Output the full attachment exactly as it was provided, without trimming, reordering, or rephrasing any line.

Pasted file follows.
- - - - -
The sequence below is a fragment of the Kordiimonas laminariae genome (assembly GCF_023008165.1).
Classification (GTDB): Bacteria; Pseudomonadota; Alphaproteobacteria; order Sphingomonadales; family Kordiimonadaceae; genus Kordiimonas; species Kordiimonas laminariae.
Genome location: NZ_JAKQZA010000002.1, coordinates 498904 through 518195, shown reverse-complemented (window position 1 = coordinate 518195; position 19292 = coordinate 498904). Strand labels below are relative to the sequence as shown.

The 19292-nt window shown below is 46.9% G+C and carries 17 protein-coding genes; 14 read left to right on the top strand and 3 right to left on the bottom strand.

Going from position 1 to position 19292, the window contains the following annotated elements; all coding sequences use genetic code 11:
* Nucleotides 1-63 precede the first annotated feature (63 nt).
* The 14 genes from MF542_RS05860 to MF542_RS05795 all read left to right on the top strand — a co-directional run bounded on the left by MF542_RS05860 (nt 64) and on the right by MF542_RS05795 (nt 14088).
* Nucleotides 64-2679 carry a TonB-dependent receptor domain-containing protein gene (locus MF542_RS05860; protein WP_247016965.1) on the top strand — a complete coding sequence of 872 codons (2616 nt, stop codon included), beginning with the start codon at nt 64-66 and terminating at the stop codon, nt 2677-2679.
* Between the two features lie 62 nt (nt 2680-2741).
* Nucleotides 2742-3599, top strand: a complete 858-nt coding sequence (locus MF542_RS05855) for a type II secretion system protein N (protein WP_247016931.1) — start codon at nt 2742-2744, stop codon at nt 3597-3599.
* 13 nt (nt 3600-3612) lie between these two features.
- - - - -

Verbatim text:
The sequence below is a fragment of the Kordiimonas laminariae genome (assembly GCF_023008165.1).
Classification (GTDB): Bacteria; Pseudomonadota; Alphaproteobacteria; order Sphingomonadales; family Kordiimonadaceae; genus Kordiimonas; species Kordiimonas laminariae.
Genome location: NZ_JAKQZA010000002.1, coordinates 498904 through 518195, shown reverse-complemented (window position 1 = coordinate 518195; position 19292 = coordinate 498904). Strand labels below are relative to the sequence as shown.

The 19292-nt window shown below is 46.9% G+C and carries 17 protein-coding genes; 14 read left to right on the top strand and 3 right to left on the bottom strand.

Going from position 1 to position 19292, the window contains the following annotated elements; all coding sequences use genetic code 11:
* Nucleotides 1-63 precede the first annotated feature (63 nt).
* The 14 genes from MF542_RS05860 to MF542_RS05795 all read left to right on the top strand — a co-directional run bounded on the left by MF542_RS05860 (nt 64) and on the right by MF542_RS05795 (nt 14088).
* Nucleotides 64-2679 carry a TonB-dependent receptor domain-containing protein gene (locus MF542_RS05860; protein WP_247016965.1) on the top strand — a complete coding sequence of 872 codons (2616 nt, stop codon included), beginning with the start codon at nt 64-66 and terminating at the stop codon, nt 2677-2679.
* Between the two features lie 62 nt (nt 2680-2741).
* Nucleotides 2742-3599, top strand: a complete 858-nt coding sequence (locus MF542_RS05855) for a type II secretion system protein N (protein WP_247016931.1) — start codon at nt 2742-2744, stop codon at nt 3597-3599.
* 13 nt (nt 3600-3612) lie between these two features.